Wilmington Bulking Up Trustee Operation
Wilmington Trust is pursuing a further expansion of its structured-finance trust business.
The company has openings for five securitization specialists within its capital-markets group in the U.S., with potential locations in New York, Minneapolis, Buffalo, Baltimore, Chicago or Wilmington, Del. It also is seeking two staffers in Europe, in London and Dublin.
Four of the U.S. recruits would be relationship managers charged with working with corporate-trust clients throughout the securitization process, one holding a senior position. Wilmington also is looking for one transaction manager to review new offerings in the States with attorneys and manage risk.
In Europe, Wilmington plans to hire a relationship manager and cash flow analytics manager.
The additions would extend a push that already has seen Wilmington’s U.S. operation add 15 securitization-focused employees in the past year to its capital-markets group, which handles tasks including indenture work, backup servicing and cashflow analytics. The company also has hired 15 staffers for its document-custody team in the States.
In Europe, Wilmington promoted Eileen Hughes in July to serve as its London-based head of structured-finance services in the U.K. She had just arrived in February from Deutsche Bank, initially in a New York post as head of securitization product-development and strategy.
Also new to the European team is senior relationship manager Joanna Taylor in Dublin. She formerly worked at Capita International.
The additions address staff needs that have arisen as Wilmington has aggressively courted new business, a campaign the company anticipates will make it one of the top-three trustees in the securitization industry. “They are taking on a lot of transactions and staying ahead of it with infrastructure, which means new hires,” one source said.
Wilmington finished seventh in Asset-Backed Alert’s 2015 ranking of asset- and mortgage-backed bond trustees in the U.S., then climbed to sixth in 2016 as its deal volume grew by 38.6% — to 43 transactions totaling $12.7 billion.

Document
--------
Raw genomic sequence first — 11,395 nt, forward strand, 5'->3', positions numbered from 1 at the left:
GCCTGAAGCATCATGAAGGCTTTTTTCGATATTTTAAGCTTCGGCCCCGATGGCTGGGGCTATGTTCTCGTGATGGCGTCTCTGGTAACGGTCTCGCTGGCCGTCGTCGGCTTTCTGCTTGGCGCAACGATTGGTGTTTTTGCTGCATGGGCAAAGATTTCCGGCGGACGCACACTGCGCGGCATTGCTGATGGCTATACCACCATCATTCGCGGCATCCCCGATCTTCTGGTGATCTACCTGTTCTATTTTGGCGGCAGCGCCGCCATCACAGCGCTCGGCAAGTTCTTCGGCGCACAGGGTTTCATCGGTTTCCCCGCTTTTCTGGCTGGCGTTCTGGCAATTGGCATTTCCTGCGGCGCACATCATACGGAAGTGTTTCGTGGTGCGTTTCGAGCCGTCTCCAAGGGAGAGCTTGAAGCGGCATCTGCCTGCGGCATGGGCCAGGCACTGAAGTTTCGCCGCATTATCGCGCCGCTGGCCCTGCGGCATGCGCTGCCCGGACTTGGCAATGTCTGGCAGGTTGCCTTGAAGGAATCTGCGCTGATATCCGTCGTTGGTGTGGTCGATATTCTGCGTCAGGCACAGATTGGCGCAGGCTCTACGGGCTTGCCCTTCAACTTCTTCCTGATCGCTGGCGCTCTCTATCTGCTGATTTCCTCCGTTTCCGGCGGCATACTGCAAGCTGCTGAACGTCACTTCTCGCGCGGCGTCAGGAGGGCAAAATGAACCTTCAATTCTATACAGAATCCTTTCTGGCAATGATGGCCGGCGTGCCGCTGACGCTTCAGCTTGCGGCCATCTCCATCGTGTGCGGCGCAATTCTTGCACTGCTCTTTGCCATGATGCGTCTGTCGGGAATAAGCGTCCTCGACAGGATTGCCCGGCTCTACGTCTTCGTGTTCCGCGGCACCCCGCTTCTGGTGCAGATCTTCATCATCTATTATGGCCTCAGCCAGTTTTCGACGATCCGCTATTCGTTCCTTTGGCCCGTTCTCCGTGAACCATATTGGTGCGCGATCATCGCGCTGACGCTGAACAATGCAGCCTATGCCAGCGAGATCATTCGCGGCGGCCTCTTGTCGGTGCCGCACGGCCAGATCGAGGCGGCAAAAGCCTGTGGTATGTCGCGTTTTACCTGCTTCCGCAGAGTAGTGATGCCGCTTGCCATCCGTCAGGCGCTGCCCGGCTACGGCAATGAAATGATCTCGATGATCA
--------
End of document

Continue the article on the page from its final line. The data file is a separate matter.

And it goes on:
This year has seen even more growth, with the company passing Deutsche and Citibank at midyear to claim fourth place behind U.S. Bank, Wells Fargo and BNY Mellon. In fact, at 41 transactions totaling $17 billion, its first-half deal volume already had surpassed its full-year count for 2016.
Mortgage-bond offerings helped drive Wilmington’s first-half surge, including issues from New Residential Investment and Redwood Trust. A relationship with Santander Consumer USA also kept the company active in subprime auto-loan transactions, complemented by personal-loan offerings from a client list including Marlette Funding, Lending Club, Prosper Marketplace and Social Finance. Deals backed by nonperforming mortgages and student loans also figured prominently.
Wilmington, which is owned by M&T Bank, has benefitted in part from the fact that it rarely worked on mortgage-bond deals in the runup to the credit crisis. That’s key because many other leading trustees have faced lawsuits from investors who lost money on those transactions — exposures that are weighing on their businesses today (see article on Page 3).
Wilmington worked on a string of home-loan transactions in the late 1990s, but wasn’t seen again in the sector until 2004 and 2005, when it served as trustee for four subprime-loan issues from Lehman Brothers. It then stepped out of the market again until 2012.
Wilmington’s structured-finance trust business is headed by Patrick Tadie.